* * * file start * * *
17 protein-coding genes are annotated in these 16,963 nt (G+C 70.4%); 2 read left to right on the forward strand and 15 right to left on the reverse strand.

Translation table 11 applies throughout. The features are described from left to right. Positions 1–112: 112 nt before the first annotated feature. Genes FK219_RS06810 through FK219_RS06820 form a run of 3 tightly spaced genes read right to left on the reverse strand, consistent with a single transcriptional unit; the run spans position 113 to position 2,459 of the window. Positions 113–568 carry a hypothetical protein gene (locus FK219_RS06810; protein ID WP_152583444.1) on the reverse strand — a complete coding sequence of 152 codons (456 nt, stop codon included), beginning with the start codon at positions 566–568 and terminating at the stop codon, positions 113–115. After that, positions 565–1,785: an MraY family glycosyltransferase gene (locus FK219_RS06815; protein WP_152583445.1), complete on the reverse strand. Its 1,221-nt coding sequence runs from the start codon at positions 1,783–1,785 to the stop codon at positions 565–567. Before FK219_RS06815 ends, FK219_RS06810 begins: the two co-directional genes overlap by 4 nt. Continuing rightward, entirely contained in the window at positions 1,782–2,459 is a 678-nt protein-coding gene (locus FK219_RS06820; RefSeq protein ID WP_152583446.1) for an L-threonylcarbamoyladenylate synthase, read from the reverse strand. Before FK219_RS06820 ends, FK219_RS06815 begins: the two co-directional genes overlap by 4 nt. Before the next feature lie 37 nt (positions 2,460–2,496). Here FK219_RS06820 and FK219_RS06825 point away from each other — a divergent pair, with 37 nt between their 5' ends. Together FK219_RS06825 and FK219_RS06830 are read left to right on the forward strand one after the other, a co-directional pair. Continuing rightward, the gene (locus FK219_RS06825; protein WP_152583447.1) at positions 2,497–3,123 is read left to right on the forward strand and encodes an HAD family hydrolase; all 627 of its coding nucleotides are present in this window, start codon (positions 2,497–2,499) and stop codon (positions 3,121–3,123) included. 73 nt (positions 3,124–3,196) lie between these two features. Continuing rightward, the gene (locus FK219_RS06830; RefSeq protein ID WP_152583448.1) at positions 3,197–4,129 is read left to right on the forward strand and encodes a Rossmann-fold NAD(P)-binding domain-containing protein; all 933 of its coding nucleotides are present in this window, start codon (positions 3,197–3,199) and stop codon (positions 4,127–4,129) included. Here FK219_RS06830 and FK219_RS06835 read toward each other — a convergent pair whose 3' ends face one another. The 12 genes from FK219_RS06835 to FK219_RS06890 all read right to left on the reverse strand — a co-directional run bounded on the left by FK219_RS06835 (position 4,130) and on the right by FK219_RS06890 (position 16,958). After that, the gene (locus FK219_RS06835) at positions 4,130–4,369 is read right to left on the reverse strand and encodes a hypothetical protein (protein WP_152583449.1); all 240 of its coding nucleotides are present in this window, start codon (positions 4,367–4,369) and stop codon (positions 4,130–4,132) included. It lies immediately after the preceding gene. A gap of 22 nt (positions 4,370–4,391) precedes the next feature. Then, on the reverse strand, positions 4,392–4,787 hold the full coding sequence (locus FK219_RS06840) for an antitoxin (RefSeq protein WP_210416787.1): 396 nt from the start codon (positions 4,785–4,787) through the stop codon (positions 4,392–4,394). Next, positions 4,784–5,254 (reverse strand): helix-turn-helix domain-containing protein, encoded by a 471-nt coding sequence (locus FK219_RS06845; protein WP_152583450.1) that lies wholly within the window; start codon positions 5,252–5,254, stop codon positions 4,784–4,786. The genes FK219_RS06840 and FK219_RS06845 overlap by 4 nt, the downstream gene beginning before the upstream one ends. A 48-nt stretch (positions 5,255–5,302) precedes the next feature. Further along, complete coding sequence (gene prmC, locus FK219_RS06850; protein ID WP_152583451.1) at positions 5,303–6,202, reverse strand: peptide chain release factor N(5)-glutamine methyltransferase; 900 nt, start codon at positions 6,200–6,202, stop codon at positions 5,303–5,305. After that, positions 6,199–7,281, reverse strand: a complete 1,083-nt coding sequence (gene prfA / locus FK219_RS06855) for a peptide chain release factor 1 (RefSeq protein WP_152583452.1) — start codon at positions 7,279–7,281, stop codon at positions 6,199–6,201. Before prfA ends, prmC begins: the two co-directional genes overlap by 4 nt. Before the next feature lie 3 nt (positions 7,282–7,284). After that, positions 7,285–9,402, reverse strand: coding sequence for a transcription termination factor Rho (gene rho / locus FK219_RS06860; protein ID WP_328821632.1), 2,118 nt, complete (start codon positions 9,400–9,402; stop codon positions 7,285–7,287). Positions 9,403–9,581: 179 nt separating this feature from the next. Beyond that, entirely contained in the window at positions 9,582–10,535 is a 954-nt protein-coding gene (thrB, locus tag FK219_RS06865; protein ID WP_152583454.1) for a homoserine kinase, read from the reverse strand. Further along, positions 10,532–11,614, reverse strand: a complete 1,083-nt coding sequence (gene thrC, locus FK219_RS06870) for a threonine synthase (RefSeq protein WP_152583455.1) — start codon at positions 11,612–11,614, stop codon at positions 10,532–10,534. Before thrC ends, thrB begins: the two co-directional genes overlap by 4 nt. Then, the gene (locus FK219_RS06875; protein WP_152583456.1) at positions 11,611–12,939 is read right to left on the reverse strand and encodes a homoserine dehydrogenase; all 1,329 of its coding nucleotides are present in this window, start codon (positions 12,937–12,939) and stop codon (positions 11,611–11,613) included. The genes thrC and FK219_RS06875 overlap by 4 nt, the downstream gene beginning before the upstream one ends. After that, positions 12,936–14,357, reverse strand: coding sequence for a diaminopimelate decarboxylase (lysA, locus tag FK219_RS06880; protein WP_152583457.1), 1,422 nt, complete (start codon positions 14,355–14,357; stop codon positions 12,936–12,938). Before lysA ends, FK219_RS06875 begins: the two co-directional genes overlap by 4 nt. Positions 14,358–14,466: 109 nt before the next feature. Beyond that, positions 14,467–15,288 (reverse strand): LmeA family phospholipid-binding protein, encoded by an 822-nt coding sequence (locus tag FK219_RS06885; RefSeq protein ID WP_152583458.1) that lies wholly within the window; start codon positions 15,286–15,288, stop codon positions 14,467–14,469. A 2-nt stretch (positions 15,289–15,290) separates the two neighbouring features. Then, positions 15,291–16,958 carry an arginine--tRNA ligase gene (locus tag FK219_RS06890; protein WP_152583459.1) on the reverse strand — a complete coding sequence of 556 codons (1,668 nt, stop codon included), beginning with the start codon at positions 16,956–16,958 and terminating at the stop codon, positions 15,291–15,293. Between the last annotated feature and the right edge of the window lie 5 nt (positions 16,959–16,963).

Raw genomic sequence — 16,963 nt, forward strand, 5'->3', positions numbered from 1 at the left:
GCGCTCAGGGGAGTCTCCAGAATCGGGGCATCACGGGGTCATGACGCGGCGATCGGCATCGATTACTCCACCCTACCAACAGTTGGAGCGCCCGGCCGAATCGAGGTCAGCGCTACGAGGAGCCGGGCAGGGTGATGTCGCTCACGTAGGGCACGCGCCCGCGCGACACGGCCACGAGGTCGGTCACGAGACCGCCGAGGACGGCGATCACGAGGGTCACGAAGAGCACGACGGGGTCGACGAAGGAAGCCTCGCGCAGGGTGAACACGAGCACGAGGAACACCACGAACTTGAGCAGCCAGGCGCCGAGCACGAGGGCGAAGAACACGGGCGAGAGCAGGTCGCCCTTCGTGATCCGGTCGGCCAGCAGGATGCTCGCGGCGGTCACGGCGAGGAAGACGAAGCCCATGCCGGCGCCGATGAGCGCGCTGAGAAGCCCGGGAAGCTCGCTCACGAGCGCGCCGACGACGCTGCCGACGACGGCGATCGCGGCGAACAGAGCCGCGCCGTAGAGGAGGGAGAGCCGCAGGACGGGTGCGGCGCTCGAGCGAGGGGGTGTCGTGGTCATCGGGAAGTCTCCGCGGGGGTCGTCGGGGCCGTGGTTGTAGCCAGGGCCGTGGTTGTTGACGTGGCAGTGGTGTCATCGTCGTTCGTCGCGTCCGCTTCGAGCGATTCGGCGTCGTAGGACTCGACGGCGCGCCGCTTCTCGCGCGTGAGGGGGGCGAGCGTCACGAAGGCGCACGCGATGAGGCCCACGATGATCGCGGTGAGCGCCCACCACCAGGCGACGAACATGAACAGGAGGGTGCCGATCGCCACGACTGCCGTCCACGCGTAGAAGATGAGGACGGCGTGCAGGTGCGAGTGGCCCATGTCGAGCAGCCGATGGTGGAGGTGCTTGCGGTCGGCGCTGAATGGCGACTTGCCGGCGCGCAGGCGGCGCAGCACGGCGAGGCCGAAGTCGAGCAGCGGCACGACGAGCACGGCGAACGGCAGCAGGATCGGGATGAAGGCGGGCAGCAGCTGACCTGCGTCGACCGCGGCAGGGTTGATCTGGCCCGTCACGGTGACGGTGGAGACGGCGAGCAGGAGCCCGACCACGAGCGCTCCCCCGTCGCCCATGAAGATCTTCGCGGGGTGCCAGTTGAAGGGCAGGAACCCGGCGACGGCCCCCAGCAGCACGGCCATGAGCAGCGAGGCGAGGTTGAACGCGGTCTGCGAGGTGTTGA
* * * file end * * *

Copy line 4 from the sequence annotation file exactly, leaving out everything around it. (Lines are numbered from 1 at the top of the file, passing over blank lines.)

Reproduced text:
GCGCTCAGGGGAGTCTCCAGAATCGGGGCATCACGGGGTCATGACGCGGCGATCGGCATCGATTACTCCACCCTACCAACAGTTGGAGCGCCCGGCCGAATCGAGGTCAGCGCTACGAGGAGCCGGGCAGGGTGATGTCGCTCACGTAGGGCACGCGCCCGCGCGACACGGCCACGAGGTCGGTCACGAGACCGCCGAGGACGGCGATCACGAGGGTCACGAAGAGCACGACGGGGTCGACGAAGGAAGCCTCGCGCAGGGTGAACACGAGCACGAGGAACACCACGAACTTGAGCAGCCAGGCGCCGAGCACGAGGGCGAAGAACACGGGCGAGAGCAGGTCGCCCTTCGTGATCCGGTCGGCCAGCAGGATGCTCGCGGCGGTCACGGCGAGGAAGACGAAGCCCATGCCGGCGCCGATGAGCGCGCTGAGAAGCCCGGGAAGCTCGCTCACGAGCGCGCCGACGACGCTGCCGACGACGGCGATCGCGGCGAACAGAGCCGCGCCGTAGAGGAGGGAGAGCCGCAGGACGGGTGCGGCGCTCGAGCGAGGGGGTGTCGTGGTCATCGGGAAGTCTCCGCGGGGGTCGTCGGGGCCGTGGTTGTAGCCAGGGCCGTGGTTGTTGACGTGGCAGTGGTGTCATCGTCGTTCGTCGCGTCCGCTTCGAGCGATTCGGCGTCGTAGGACTCGACGGCGCGCCGCTTCTCGCGCGTGAGGGGGGCGAGCGTCACGAAGGCGCACGCGATGAGGCCCACGATGATCGCGGTGAGCGCCCACCACCAGGCGACGAACATGAACAGGAGGGTGCCGATCGCCACGACTGCCGTCCACGCGTAGAAGATGAGGACGGCGTGCAGGTGCGAGTGGCCCATGTCGAGCAGCCGATGGTGGAGGTGCTTGCGGTCGGCGCTGAATGGCGACTTGCCGGCGCGCAGGCGGCGCAGCACGGCGAGGCCGAAGTCGAGCAGCGGCACGACGAGCACGGCGAACGGCAGCAGGATCGGGATGAAGGCGGGCAGCAGCTGACCTGCGTCGACCGCGGCAGGGTTGATCTGGCCCGTCACGGTGACGGTGGAGACGGCGAGCAGGAGCCCGACCACGAGCGCTCCCCCGTCGCCCATGAAGATCTTCGCGGGGTGCCAGTTGAAGGGCAGGAACCCGGCGACGGCCCCCAGCAGCACGGCCATGAGCAGCGAGGCGAGGTTGAACGCGGTCTGCGAGGTGTTGA